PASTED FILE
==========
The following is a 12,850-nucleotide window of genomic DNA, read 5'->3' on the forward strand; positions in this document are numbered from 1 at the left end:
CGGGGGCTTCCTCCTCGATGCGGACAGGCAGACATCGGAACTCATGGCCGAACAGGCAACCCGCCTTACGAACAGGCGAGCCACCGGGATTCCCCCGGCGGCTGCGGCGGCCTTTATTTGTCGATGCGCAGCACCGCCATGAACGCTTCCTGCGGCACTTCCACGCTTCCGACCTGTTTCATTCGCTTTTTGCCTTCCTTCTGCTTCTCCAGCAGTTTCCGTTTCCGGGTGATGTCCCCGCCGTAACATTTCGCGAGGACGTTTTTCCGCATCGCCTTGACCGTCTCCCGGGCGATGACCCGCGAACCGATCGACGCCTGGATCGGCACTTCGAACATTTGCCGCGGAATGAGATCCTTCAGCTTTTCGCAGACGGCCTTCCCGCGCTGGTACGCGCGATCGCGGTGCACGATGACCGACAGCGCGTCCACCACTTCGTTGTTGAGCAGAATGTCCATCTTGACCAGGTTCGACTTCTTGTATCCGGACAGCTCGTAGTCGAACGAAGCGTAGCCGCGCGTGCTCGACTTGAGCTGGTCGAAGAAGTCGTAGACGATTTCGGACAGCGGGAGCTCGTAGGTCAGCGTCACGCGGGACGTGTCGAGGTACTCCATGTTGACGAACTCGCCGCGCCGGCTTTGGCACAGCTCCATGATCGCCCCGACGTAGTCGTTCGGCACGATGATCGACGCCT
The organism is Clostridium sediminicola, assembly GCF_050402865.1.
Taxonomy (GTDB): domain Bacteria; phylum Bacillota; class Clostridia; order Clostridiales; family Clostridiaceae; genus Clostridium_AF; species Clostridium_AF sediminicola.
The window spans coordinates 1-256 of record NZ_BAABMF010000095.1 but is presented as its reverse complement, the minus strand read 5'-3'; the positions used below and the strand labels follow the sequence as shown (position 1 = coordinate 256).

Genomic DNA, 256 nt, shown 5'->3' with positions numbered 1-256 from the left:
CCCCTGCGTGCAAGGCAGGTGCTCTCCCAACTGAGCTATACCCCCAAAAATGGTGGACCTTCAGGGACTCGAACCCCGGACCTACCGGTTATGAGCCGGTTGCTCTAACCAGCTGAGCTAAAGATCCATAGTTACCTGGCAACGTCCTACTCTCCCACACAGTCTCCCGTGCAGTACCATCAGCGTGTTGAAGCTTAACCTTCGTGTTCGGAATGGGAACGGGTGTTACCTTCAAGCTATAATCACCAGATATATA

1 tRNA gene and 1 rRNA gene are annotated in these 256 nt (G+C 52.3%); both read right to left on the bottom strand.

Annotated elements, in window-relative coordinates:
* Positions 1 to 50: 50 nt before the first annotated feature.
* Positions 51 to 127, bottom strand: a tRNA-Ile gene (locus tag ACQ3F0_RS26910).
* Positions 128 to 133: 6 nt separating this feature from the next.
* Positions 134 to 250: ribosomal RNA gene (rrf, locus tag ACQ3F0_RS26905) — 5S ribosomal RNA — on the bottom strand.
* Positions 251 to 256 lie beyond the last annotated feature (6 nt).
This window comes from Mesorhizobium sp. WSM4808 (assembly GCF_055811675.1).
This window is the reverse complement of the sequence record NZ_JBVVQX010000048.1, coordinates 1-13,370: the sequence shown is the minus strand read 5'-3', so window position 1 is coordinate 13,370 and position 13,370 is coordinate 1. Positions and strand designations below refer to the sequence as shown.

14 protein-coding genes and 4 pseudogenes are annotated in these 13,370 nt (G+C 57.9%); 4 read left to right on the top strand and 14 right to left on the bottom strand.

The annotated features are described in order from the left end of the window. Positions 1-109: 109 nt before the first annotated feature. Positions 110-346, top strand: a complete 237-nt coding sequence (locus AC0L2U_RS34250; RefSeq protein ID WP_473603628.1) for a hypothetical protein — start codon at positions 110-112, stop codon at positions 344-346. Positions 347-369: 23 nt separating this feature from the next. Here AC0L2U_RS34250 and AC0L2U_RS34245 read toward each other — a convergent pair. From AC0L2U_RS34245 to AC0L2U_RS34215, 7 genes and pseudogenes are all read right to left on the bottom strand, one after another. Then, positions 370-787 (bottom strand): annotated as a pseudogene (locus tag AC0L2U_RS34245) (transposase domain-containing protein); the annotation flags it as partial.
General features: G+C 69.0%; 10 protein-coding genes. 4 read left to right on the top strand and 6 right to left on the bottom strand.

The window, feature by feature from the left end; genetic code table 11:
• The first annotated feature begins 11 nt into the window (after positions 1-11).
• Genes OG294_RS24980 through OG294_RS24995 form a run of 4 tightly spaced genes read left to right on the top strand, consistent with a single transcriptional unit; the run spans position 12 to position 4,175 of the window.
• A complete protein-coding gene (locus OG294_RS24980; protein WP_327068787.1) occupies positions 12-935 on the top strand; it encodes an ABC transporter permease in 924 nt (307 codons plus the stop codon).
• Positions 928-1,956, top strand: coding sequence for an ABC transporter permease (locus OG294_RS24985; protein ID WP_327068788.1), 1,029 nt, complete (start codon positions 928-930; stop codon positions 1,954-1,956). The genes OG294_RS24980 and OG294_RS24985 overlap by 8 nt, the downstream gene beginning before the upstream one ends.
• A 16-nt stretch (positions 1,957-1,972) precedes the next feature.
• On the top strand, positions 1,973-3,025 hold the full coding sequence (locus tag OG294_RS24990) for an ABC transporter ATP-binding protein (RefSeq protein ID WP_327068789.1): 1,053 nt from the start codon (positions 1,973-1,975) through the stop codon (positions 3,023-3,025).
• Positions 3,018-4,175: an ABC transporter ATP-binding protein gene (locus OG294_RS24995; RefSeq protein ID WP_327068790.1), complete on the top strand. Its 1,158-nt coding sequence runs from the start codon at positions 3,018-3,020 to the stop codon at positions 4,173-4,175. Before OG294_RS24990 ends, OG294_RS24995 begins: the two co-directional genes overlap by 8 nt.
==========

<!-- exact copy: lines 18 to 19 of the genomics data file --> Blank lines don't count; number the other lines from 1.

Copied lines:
The annotated features are described in order from the left end of the window. Positions 1-109: 109 nt before the first annotated feature. Positions 110-346, top strand: a complete 237-nt coding sequence (locus AC0L2U_RS34250; RefSeq protein ID WP_473603628.1) for a hypothetical protein — start codon at positions 110-112, stop codon at positions 344-346. Positions 347-369: 23 nt separating this feature from the next. Here AC0L2U_RS34250 and AC0L2U_RS34245 read toward each other — a convergent pair. From AC0L2U_RS34245 to AC0L2U_RS34215, 7 genes and pseudogenes are all read right to left on the bottom strand, one after another. Then, positions 370-787 (bottom strand): annotated as a pseudogene (locus tag AC0L2U_RS34245) (transposase domain-containing protein); the annotation flags it as partial.
General features: G+C 69.0%; 10 protein-coding genes. 4 read left to right on the top strand and 6 right to left on the bottom strand.